The first sentence under "Requests to Reuse Figures" seems to indicate that I do not have to explicitly seek permission from the author or the journal, given that a full acknowledgment accompanies each inserted digital image in my online chapter. However, the second ("Post 1998") sentence states that I am limited to the reuse of, at most, two figures/tables. It is unclear from this set of guidelines/rules how digital images of equations should be handled. It seems to me that they should count against the "figures/tables" limit because digitally reprinting an equation requires the same cut & paste strokes as are required to digitally reprint a figure.
In order to cover all bases, I decided to directly contact the author, Omer Blaes, and ask for his permission to reuse the three digital images that I had extracted from his 1985 paper.
Contacting the Author
I sent an email to Omer Blaes to "… formally seek permission from you to display several 'digital images' from your 1985 paper … within the text of my online presentations."
Omer quickly responded, saying … "Yes of course, you are welcome to use these images, at least as far as I am concerned. I don’t know what constraints the journal itself puts on this, but I think what you are doing is probably under some sort of definition of 'fair use'."
In a followup email, I thanked him and said … "I will separately make sure that permission is granted by the Royal Astronomical Society, as it appears that that entity officially holds the copyright."
Contacting the Journal (MNRAS via OUP)
The same MNRAS website that has been referenced above indicates that permissions requests regarding reuse may be emailed to firstname.lastname@example.org.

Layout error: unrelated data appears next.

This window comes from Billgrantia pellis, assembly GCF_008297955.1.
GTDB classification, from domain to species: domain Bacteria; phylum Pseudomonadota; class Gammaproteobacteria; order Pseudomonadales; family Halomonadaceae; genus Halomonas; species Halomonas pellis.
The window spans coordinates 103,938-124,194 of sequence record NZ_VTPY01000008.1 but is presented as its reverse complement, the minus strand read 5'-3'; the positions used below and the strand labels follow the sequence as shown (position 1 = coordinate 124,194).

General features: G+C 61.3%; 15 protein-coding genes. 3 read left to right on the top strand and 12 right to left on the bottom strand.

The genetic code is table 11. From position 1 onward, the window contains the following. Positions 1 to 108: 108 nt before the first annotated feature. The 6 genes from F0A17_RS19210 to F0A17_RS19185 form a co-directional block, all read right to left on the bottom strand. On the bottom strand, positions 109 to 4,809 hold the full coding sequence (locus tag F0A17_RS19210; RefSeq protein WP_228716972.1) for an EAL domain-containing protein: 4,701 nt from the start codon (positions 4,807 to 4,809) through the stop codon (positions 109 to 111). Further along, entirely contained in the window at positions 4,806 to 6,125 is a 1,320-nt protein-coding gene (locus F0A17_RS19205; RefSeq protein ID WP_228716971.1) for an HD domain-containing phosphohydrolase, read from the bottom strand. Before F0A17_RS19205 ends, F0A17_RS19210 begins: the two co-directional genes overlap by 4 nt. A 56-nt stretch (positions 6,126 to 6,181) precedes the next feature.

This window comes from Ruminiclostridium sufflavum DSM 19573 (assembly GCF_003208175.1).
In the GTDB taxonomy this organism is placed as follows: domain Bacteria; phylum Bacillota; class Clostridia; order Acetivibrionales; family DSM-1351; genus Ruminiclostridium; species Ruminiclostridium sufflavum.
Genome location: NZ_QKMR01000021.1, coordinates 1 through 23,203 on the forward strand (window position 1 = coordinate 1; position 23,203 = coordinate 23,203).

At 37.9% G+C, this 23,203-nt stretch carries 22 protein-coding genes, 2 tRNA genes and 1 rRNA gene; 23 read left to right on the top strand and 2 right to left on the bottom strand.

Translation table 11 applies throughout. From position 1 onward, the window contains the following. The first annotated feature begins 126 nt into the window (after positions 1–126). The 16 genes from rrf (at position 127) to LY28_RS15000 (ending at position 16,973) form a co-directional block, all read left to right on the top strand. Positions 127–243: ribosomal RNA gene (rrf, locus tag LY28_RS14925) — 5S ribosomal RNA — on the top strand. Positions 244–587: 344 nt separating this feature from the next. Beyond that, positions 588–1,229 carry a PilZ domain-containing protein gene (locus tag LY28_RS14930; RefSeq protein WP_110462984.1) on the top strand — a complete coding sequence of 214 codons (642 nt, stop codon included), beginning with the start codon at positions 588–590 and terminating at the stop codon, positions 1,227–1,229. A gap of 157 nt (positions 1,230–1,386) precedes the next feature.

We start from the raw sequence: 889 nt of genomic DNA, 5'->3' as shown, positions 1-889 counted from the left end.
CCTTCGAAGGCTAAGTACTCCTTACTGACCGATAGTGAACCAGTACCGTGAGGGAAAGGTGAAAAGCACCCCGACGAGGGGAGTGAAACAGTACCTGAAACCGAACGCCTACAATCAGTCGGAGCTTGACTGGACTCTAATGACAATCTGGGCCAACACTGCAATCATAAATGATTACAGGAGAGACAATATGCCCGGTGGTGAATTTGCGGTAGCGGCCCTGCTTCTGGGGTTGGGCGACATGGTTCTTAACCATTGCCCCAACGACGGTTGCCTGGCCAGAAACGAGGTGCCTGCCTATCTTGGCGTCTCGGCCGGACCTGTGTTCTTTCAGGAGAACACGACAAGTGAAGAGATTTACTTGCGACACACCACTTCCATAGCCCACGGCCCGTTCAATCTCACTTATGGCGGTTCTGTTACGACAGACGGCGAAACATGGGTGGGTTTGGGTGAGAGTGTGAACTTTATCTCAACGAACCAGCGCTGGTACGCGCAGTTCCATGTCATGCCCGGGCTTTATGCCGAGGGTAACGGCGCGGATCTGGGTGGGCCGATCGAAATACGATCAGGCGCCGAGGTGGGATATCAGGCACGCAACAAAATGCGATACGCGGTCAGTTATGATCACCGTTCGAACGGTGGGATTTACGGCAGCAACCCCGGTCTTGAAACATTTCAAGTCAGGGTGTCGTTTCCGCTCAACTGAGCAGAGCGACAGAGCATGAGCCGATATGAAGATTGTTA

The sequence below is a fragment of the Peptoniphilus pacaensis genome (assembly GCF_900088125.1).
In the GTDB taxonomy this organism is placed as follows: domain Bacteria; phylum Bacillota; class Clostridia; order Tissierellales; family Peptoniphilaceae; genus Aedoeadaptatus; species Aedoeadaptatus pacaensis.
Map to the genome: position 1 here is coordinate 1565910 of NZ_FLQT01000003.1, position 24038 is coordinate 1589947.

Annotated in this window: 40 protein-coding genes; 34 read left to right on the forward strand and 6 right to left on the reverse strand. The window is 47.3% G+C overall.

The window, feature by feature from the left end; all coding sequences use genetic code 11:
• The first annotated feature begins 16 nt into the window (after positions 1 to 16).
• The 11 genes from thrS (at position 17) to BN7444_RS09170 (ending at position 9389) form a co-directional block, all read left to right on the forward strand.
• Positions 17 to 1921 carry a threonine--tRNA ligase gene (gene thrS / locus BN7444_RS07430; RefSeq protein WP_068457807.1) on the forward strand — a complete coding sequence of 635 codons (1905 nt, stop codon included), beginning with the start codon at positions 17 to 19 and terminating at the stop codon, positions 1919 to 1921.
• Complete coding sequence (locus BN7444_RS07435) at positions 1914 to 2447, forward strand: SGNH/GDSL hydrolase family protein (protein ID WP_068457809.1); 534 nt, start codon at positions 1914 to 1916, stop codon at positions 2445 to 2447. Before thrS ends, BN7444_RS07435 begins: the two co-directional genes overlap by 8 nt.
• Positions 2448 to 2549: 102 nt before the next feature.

I sent an email to email@example.com detailing the questions that I have regarding the reuse of MNRAS-archived (more broadly, OUP-archived) figures/equations in an online, MediaWiki-based article. As above, I used the Blaes (1985) publication as the example.
Disappointingly, the response that I received was a generic "Automatic Reply". It stated, in part … "All Journal permission requests should be directed to Rightslink …" A suggested path was "… at article level on the Oxford Journals website via the ‘Permissions’ link." Indeed, essentially the same instruction can be found on the academic.oup.com/journals/ website; here is a screenshot (#1) of the relevant instruction.
I then went to the MNRAS web page that displays the title/abstract/etc. of the Blaes (1985) article. As the following screenshot (#2) shows, there is indeed a "Permissions" link immediately above the Abstract.
I clicked on this "Permissions" link and was taken to a RightsLink page that displayed the following (screenshot #3) information and instruction:
Notice that I am directed not to use the RightsLink service but, instead, to send my request to firstname.lastname@example.org.
Repeat "Step A".
Contacting the MNRAS Editorial Board
At this point, I decided to seek guidance directly from the editor-in-chief of MNRAS. I spent a couple of hours piecing together the contents of this web page so that the editor would understand my basic questions regarding reuse guidelines, as well as the frustration that I have experienced while trying to obtain answers to these questions. Then, I went to the Royal Astronomical Society web page that identifies who serves on the "Editorial Boards & Team" of the MNRAS and, in particular, who currently serves as editor-in-chief. To my surprise, I discovered that Omer Blaes is one member of this team.
What should I do next? Rather than contacting the editor-in-chief directly, I think I will bug Omer again :)
© 2014 - 2021 by Joel E. Tohline